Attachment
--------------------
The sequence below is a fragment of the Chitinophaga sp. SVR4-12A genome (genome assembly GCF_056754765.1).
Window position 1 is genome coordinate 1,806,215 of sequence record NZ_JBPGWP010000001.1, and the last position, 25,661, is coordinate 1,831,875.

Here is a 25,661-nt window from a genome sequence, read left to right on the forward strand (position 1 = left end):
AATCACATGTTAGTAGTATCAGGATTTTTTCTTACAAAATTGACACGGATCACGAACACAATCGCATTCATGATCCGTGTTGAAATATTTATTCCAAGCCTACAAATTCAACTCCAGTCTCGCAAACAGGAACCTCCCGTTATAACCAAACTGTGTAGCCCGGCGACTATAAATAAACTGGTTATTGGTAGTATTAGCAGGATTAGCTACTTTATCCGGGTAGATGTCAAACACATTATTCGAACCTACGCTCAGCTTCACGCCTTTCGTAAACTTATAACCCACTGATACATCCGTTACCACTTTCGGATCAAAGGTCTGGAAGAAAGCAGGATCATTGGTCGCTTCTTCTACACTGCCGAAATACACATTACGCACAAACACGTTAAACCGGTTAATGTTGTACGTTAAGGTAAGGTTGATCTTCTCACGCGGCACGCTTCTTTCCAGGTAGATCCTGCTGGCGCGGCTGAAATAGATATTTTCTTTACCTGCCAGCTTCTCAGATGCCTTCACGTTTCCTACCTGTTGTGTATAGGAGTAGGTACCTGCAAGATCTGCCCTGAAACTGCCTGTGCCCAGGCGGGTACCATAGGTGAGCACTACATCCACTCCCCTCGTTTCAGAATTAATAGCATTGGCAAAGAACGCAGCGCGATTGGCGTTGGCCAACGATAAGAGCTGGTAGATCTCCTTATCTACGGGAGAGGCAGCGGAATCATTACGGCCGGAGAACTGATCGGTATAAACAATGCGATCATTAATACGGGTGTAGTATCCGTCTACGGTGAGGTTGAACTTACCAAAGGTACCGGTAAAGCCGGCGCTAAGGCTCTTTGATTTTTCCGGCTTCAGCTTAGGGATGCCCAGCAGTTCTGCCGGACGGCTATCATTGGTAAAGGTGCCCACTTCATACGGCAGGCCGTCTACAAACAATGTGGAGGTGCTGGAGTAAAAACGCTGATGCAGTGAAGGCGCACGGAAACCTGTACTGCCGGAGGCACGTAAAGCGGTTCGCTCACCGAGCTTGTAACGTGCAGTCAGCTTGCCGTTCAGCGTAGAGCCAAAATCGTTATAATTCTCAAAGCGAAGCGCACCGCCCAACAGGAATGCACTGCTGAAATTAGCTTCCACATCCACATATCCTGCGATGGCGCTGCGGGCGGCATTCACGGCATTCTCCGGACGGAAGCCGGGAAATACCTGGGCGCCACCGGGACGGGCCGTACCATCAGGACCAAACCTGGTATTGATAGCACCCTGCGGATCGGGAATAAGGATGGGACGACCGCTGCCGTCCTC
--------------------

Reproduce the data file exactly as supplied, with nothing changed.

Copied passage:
The sequence below is a fragment of the Chitinophaga sp. SVR4-12A genome (genome assembly GCF_056754765.1).
Window position 1 is genome coordinate 1,806,215 of sequence record NZ_JBPGWP010000001.1, and the last position, 25,661, is coordinate 1,831,875.

Here is a 25,661-nt window from a genome sequence, read left to right on the forward strand (position 1 = left end):
AATCACATGTTAGTAGTATCAGGATTTTTTCTTACAAAATTGACACGGATCACGAACACAATCGCATTCATGATCCGTGTTGAAATATTTATTCCAAGCCTACAAATTCAACTCCAGTCTCGCAAACAGGAACCTCCCGTTATAACCAAACTGTGTAGCCCGGCGACTATAAATAAACTGGTTATTGGTAGTATTAGCAGGATTAGCTACTTTATCCGGGTAGATGTCAAACACATTATTCGAACCTACGCTCAGCTTCACGCCTTTCGTAAACTTATAACCCACTGATACATCCGTTACCACTTTCGGATCAAAGGTCTGGAAGAAAGCAGGATCATTGGTCGCTTCTTCTACACTGCCGAAATACACATTACGCACAAACACGTTAAACCGGTTAATGTTGTACGTTAAGGTAAGGTTGATCTTCTCACGCGGCACGCTTCTTTCCAGGTAGATCCTGCTGGCGCGGCTGAAATAGATATTTTCTTTACCTGCCAGCTTCTCAGATGCCTTCACGTTTCCTACCTGTTGTGTATAGGAGTAGGTACCTGCAAGATCTGCCCTGAAACTGCCTGTGCCCAGGCGGGTACCATAGGTGAGCACTACATCCACTCCCCTCGTTTCAGAATTAATAGCATTGGCAAAGAACGCAGCGCGATTGGCGTTGGCCAACGATAAGAGCTGGTAGATCTCCTTATCTACGGGAGAGGCAGCGGAATCATTACGGCCGGAGAACTGATCGGTATAAACAATGCGATCATTAATACGGGTGTAGTATCCGTCTACGGTGAGGTTGAACTTACCAAAGGTACCGGTAAAGCCGGCGCTAAGGCTCTTTGATTTTTCCGGCTTCAGCTTAGGGATGCCCAGCAGTTCTGCCGGACGGCTATCATTGGTAAAGGTGCCCACTTCATACGGCAGGCCGTCTACAAACAATGTGGAGGTGCTGGAGTAAAAACGCTGATGCAGTGAAGGCGCACGGAAACCTGTACTGCCGGAGGCACGTAAAGCGGTTCGCTCACCGAGCTTGTAACGTGCAGTCAGCTTGCCGTTCAGCGTAGAGCCAAAATCGTTATAATTCTCAAAGCGAAGCGCACCGCCCAACAGGAATGCACTGCTGAAATTAGCTTCCACATCCACATATCCTGCGATGGCGCTGCGGGCGGCATTCACGGCATTCTCCGGACGGAAGCCGGGAAATACCTGGGCGCCACCGGGACGGGCCGTACCATCAGGACCAAACCTGGTATTGATAGCACCCTGCGGATCGGGAATAAGGATGGGACGACCGCTGCCGTCCTC